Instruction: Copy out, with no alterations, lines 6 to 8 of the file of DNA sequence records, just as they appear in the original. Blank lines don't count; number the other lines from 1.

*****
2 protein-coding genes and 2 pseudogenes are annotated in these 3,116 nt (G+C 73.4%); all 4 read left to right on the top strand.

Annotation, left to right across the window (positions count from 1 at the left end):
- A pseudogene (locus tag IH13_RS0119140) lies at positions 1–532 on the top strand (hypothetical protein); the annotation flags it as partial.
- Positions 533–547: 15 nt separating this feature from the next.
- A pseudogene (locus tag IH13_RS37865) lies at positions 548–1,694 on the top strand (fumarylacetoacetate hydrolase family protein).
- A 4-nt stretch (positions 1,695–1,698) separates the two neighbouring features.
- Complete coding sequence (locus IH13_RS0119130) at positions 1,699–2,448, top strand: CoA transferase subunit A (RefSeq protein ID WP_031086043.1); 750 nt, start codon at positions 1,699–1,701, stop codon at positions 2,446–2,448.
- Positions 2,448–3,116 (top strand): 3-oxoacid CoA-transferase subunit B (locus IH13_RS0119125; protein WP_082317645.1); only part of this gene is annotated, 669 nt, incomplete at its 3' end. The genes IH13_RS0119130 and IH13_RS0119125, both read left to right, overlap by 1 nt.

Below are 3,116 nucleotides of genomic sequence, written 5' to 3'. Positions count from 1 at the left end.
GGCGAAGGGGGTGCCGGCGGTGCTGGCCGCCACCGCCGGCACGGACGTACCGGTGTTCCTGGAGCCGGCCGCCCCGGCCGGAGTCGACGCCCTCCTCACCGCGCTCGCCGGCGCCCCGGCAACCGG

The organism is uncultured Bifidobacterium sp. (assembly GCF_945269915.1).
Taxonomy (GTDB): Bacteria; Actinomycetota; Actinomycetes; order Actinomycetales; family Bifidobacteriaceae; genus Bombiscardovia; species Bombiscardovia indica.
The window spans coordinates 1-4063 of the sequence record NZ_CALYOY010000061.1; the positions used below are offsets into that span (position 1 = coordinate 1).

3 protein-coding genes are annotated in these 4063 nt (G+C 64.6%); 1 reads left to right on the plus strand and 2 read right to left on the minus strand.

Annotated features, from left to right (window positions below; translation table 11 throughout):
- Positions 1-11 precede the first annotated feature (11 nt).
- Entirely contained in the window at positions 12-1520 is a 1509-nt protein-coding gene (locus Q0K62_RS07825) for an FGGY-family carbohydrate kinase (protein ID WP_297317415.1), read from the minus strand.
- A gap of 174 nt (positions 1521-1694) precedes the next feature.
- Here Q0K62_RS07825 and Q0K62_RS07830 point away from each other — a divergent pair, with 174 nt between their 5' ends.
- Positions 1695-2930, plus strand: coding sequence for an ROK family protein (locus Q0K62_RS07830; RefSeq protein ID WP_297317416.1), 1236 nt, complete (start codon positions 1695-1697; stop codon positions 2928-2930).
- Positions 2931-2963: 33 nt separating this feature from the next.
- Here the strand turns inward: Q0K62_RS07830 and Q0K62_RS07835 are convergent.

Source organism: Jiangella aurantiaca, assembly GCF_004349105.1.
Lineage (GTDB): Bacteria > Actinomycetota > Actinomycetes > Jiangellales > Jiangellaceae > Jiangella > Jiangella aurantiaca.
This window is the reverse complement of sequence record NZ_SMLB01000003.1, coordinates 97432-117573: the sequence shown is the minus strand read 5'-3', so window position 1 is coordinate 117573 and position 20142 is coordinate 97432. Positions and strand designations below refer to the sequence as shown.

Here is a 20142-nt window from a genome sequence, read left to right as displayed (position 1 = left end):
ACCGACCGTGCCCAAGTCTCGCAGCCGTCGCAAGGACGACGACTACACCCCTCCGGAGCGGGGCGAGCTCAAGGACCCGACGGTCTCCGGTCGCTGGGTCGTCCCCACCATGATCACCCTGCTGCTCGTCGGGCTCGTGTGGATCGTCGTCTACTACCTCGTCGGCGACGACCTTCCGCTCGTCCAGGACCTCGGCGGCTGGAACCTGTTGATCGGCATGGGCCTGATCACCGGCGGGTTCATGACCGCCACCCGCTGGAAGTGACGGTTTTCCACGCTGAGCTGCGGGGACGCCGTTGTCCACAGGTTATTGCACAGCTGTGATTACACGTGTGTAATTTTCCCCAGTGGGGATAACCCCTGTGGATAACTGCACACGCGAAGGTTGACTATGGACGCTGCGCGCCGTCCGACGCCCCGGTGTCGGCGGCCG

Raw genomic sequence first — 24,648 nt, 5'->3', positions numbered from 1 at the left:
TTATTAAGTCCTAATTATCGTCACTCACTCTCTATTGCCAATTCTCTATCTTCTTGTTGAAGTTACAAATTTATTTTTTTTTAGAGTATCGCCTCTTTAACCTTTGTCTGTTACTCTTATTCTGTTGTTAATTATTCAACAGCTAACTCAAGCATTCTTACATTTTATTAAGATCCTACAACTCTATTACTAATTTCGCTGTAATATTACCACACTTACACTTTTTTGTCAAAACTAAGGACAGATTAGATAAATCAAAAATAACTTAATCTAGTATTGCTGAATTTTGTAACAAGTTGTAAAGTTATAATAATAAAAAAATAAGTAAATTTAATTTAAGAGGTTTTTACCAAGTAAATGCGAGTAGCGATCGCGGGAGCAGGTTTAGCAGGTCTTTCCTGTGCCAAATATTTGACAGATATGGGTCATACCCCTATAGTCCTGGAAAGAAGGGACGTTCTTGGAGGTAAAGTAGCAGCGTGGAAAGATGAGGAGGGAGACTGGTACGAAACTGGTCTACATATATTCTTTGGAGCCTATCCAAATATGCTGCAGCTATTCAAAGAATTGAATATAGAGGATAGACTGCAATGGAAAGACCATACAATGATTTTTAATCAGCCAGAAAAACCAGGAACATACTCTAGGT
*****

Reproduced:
- A 4-nt stretch (positions 1,695–1,698) separates the two neighbouring features.
- Complete coding sequence (locus IH13_RS0119130) at positions 1,699–2,448, top strand: CoA transferase subunit A (RefSeq protein ID WP_031086043.1); 750 nt, start codon at positions 1,699–1,701, stop codon at positions 2,446–2,448.
- Positions 2,448–3,116 (top strand): 3-oxoacid CoA-transferase subunit B (locus IH13_RS0119125; protein WP_082317645.1); only part of this gene is annotated, 669 nt, incomplete at its 3' end. The genes IH13_RS0119130 and IH13_RS0119125, both read left to right, overlap by 1 nt.